Testing the specific gravity of raspberry mead, or melomelI really want to like mead.

When I was a kid, before I knew exactly what mead was, I associated it with vikings and long wooden tables and serving-wenches. Even then, I wanted to like it.

My associations were correct in that mead has been a popular drink in northern Europe since antiquity. The epic poem Beowulf, for instance, is about a dragon (Grendel) that terrorizes the mead-hall of a Danish king (Hrothgar) and that dragon’s subsequent ass-kicking at the hands of a young warrior (Beowulf). So yes, vikings and mead go hand in hand, but the drink is part of cultures far beyond Scandinavia, in Asia, Africa, Europe, and South America.

These days I’m trying to like mead for different reasons. Alberta has a relative abundance of quality honey, an almost complete lack of grapes (despite valiant efforts), and most of the fruits that are commonly used in home wine-making, like cranberries and chokecherries, require tinkering to get the acid and sugar levels right. Brewing with honey appeals to my snobby keep-it-local sensibilities.

I do have some reservations, though. What little mead I have tried, whether commercially-produced or home-brewed, has been thin, insipid, and completely lacking complexity. Maybe that’s just the nature of the beast. But I really want to like it, so I’m soldiering on with some home-brew.

This week I started two batches of mead. One is a mixture of honey and berries (called a “melomel” in mead-speak). Specifically, it is honey from a farm near Onoway, and raspberries frozen from last year’s u-pick bounty.

Raspberry Melomel
from The Winemaker’s Recipe Handbook by Raymond Massaccesi


  • 2 1/2 lbs raspberries
  • 2 1/2 lbs honey
  • 3 quarts water
  • 2 tsp acid blend
  • 1/2 tsp pectic enzyme
  • 3/4 tsp yeast nutrients
  • 1 pack wine yeast

The second batch is honey and spices, a “metheglyn”. The mixture is infused with whole cloves, thin slices of ginger, and tea.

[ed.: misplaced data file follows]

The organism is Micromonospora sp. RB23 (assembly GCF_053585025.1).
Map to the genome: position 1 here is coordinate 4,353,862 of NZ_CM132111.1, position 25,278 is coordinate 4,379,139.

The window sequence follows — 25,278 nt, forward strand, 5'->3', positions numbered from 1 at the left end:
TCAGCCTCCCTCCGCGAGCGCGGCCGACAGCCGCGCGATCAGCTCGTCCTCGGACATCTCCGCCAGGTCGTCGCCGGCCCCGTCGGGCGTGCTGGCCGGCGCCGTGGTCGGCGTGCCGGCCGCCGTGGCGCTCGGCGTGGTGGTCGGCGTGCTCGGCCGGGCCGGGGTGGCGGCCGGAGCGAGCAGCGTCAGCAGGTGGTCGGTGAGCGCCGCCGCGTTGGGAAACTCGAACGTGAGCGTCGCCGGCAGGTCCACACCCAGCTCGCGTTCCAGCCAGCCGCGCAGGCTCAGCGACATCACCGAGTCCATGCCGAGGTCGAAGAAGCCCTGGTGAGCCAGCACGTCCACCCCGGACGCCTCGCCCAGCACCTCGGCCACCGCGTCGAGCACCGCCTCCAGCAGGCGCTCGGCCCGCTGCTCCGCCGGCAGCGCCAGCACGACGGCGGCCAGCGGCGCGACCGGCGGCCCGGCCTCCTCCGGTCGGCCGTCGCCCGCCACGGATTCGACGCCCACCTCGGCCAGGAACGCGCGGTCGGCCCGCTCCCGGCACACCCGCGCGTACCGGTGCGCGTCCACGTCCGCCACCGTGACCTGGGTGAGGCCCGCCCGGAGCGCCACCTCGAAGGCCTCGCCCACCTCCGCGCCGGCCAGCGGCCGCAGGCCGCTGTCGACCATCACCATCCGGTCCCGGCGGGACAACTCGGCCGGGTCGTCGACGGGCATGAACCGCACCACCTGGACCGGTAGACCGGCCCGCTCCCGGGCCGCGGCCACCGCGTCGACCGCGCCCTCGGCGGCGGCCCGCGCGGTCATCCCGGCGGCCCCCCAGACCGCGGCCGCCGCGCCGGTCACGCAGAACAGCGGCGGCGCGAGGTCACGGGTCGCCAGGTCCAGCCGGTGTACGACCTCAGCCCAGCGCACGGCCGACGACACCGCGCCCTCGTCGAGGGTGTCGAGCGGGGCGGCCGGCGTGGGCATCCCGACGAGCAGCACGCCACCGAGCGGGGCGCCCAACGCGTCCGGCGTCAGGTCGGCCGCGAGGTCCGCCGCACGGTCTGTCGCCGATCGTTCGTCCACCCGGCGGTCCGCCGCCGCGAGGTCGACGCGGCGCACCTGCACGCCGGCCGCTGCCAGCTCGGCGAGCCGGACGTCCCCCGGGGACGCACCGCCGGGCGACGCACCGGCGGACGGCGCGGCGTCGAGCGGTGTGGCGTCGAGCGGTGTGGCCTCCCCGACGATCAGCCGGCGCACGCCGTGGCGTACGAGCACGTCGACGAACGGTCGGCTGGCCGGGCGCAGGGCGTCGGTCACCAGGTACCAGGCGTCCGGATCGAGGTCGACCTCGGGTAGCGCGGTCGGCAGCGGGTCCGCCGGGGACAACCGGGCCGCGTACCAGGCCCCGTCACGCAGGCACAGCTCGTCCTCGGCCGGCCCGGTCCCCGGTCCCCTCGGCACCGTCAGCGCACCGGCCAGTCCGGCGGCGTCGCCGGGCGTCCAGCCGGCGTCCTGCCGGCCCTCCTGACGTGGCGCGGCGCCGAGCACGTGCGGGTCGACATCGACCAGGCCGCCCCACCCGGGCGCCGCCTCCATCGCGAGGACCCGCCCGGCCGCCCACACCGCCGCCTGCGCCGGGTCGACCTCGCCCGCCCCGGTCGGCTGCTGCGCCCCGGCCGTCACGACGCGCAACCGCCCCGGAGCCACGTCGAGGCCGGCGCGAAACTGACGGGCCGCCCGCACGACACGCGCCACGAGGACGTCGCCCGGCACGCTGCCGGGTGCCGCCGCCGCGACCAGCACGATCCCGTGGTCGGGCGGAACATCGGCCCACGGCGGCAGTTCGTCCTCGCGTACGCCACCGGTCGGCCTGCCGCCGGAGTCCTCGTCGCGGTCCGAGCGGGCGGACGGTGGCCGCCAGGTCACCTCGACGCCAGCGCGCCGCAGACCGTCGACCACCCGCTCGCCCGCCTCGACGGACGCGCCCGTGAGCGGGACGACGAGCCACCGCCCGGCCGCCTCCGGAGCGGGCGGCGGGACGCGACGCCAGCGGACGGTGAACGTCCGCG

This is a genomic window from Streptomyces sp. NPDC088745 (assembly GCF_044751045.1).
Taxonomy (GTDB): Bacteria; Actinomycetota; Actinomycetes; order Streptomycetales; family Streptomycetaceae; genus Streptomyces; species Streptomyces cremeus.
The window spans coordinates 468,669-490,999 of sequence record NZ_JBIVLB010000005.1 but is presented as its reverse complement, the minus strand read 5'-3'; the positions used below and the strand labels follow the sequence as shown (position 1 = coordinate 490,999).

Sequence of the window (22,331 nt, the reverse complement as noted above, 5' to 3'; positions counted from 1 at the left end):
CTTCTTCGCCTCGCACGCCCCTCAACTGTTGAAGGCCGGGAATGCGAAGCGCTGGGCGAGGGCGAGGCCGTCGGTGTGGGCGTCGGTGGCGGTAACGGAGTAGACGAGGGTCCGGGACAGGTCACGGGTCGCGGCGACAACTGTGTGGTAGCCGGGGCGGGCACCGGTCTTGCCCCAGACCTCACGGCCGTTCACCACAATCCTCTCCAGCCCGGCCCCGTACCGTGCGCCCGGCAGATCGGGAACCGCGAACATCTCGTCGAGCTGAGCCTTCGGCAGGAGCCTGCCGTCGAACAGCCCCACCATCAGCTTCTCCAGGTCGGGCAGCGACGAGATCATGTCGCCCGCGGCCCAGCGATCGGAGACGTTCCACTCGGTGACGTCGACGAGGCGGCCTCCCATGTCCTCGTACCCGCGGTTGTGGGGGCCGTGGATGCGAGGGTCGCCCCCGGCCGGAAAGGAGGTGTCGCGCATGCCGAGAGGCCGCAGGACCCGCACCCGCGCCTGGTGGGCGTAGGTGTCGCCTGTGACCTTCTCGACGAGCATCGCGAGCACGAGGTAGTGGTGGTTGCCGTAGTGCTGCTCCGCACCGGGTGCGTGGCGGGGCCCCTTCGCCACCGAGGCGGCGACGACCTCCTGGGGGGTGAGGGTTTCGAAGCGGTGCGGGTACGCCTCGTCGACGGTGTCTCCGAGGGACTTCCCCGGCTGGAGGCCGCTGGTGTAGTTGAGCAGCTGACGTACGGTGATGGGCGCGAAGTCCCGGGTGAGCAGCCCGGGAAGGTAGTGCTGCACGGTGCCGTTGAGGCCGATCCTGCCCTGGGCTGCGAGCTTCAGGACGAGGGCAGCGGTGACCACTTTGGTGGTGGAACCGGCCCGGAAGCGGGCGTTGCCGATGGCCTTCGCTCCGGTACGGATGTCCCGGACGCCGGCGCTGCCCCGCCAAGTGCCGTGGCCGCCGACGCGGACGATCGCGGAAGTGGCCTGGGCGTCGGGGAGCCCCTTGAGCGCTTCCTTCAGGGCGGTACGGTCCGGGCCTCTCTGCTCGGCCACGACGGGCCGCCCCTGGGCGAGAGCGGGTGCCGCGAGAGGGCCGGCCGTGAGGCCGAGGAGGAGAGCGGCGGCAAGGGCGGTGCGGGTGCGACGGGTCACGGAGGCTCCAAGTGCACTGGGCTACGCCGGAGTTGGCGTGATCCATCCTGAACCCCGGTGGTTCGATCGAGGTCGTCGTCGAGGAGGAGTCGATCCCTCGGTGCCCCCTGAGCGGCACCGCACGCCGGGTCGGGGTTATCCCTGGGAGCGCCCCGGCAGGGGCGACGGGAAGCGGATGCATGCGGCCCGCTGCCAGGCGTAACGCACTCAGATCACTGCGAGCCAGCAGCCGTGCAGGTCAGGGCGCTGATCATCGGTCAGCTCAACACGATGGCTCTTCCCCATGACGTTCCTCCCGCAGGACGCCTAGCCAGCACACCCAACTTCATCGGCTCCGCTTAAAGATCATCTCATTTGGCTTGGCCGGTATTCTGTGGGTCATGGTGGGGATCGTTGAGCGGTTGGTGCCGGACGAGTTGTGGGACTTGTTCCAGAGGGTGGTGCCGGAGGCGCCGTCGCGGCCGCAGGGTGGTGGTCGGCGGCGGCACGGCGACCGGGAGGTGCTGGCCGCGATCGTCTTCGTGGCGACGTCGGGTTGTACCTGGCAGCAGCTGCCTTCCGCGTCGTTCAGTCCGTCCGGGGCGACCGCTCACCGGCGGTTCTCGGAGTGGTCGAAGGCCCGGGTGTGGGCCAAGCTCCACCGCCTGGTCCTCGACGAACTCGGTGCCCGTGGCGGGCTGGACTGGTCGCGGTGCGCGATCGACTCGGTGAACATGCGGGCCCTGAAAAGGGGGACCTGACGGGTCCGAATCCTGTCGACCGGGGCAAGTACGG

adapted from The Winemaker’s Recipe Handbook by Raymond Massaccesi


  • 3 lbs honey
  • 7 pints water
  • 6 bags Earl Grey tea
  • 4 cloves
  • 1/2 oz fresh ginger
  • 3 tsp acid blend
  • 3/4 tsp yeast nutrients
  • 1 pack wine yeast

The melomel happily sped through primary fermentation, but the metheglyn was a little more ornery.

Problems with Metheglyn Fermentation

The initial specific gravity of my metheglyn must was above 1.100, which is well into dessert-wine sugar levels. This didn’t phase me, as I wanted my spiced mead to be sweet, reminiscent of mulled wine. Alarm bells should have been going off.

I used a Wyeast product specifically designed for sweet meads. I assumed it could handle the high sugar content, but a few days after pitching there were no signs of fermentation. I diluted the must to a specific gravity of 1.085, and twenty-four hours later, the must finally started to bubble.  Next time I’ll try Sauternes yeast.

To sweeten this batch I’ll use the “süsse reserve” method, which is a fancy way of saying that I’ll add a bit of honey to the mead after fermentation has finished. There is some danger that fermentation could restart with the introduction of more sugar. Then I’d have sparkling mead, which actually doesn’t sound too bad. We’ll see.